- U.N. Human Rights head accuses Israel of war crimes
- CBP Commissioner: Border is ‘more secure and more safe’
- Obama dispatches researchers to border to check on National Guard
- Dutch receiving Malaysia plane bodies irked at Putin’s daughter in Holland
- Algerian airplane goes missing over Mali: ‘Emergency plan’ launched
- Colorado judge strikes voter-backed gay marriage ban, but issues stay
- Brooklyn Bridge flag-swapping suspects identified by nickname
- Christian woman in Sudan spared for apostasy flies to Italy
- Iraq: 60 dead in attack on prisoner convoy
- Marco Rubio: U.S. at social, moral crossroads
White House censures WikiLeaks over diplomatic documents
Question of the Day
The White House on Sunday condemned the expected release Sunday night of hundreds of thousands of purportedly classified State Department correspondence by WikiLeaks as a “reckless and dangerous” action.
“These cables could compromise private discussions with foreign governments and opposition leaders, and when the substance of private conversations is printed on the front pages of newspapers across the world, it can deeply impact not only U.S. foreign policy interests, but those of our allies and friends around the world,” White House press secretary Robert Gibbs said in a one-page statement.
WikiLeaks is a controversial, nonprofit group that publishes submitted documents on the Web. The group already has leaked some of the documents to major news organizations, including the New York Times, which published summaries Sunday afternoon.
White House officials also described the missives — which they called “stolen” — as private diplomatic discussions with foreign governments and said they are incomplete and only part of the process in shaping foreign policy.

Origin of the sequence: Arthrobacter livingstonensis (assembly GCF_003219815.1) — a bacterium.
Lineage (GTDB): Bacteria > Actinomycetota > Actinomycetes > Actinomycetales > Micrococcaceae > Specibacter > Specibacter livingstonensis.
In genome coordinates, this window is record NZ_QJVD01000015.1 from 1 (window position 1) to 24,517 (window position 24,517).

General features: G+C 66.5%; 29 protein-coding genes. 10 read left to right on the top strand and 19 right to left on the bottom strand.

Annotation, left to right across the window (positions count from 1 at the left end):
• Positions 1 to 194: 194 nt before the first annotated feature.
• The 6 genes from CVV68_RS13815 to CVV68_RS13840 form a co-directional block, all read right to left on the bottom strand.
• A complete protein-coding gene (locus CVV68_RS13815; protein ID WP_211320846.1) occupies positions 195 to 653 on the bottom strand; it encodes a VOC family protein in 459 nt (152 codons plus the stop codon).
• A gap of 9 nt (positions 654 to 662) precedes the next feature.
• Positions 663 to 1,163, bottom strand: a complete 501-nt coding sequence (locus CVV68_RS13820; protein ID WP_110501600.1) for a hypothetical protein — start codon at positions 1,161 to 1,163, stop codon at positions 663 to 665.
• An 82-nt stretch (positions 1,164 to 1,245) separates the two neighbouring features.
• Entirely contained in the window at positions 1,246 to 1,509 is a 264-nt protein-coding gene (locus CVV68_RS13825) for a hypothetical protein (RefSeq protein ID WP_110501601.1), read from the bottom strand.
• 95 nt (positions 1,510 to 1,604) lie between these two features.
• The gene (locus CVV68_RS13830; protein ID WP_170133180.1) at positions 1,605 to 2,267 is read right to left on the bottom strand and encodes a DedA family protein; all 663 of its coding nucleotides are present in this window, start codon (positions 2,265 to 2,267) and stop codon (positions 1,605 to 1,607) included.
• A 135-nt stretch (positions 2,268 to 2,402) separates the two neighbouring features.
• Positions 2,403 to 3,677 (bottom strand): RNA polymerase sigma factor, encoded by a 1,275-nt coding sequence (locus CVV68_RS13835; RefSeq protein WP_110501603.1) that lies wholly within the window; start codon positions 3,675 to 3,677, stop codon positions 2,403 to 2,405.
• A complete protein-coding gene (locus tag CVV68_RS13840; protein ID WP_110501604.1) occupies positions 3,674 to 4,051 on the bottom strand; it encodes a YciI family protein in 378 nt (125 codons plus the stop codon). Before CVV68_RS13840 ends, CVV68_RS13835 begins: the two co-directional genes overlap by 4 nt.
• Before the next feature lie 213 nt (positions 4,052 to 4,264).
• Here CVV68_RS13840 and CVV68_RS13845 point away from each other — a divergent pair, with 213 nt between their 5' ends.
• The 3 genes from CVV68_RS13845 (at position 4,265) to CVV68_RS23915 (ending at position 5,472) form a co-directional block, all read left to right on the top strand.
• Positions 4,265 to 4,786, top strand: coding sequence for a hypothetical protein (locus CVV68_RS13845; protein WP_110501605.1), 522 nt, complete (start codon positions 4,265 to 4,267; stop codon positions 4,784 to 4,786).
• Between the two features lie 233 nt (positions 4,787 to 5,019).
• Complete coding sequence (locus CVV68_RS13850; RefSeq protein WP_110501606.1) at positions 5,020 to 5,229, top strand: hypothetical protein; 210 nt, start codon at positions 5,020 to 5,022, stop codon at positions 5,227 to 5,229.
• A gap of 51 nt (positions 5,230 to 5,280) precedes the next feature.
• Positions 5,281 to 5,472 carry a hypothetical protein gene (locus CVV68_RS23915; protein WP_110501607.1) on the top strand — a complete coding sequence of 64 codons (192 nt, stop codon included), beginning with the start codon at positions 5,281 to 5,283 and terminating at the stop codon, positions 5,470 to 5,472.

“By its very nature, field reporting to Washington is candid and often incomplete information,” the White House said. “Such disclosures put at risk our diplomats, intelligence professionals, and people around the world who come to the United States for assistance in promoting democracy and open government.
“These documents also may include named individuals who in many cases live and work under oppressive regimes and who are trying to create more open and free societies. … We condemn in the strongest terms the unauthorized disclosure of classified documents and sensitive national security information.”
© Copyright 2014 The Washington Times, LLC. Click here for reprint permission.
TWT Video Picks
The subsidies are a hit with patients who don't exist
- Hamas rejects Kerry's call for cease-fire; Hezbollah in Syria could join fight against Israel
- Obama's empty tough-talk: Gun prosecutions plummet on his watch
- Algerian airplane goes missing over Mali: 'Emergency plan' launched
- Whistleblowers flood VA with lawsuits despite apology
- 'We're coming for you, Barack Obama': Top U.S. official discloses threat from ISIL terrorists
- CROWLEY: The good-time president
- EDITORIAL: Poor Hillary, rock-star wannabe
- Obama orders Pentagon advisers to Ukraine
- NAPOLITANO: What if our democracy is a fraud?
- Obama says public not familiar enough with issues
Obama's biggest White House 'fails'
Celebrities turned politicians
Athletes turned actors
20 gadgets that changed the world
Fighting in Iraq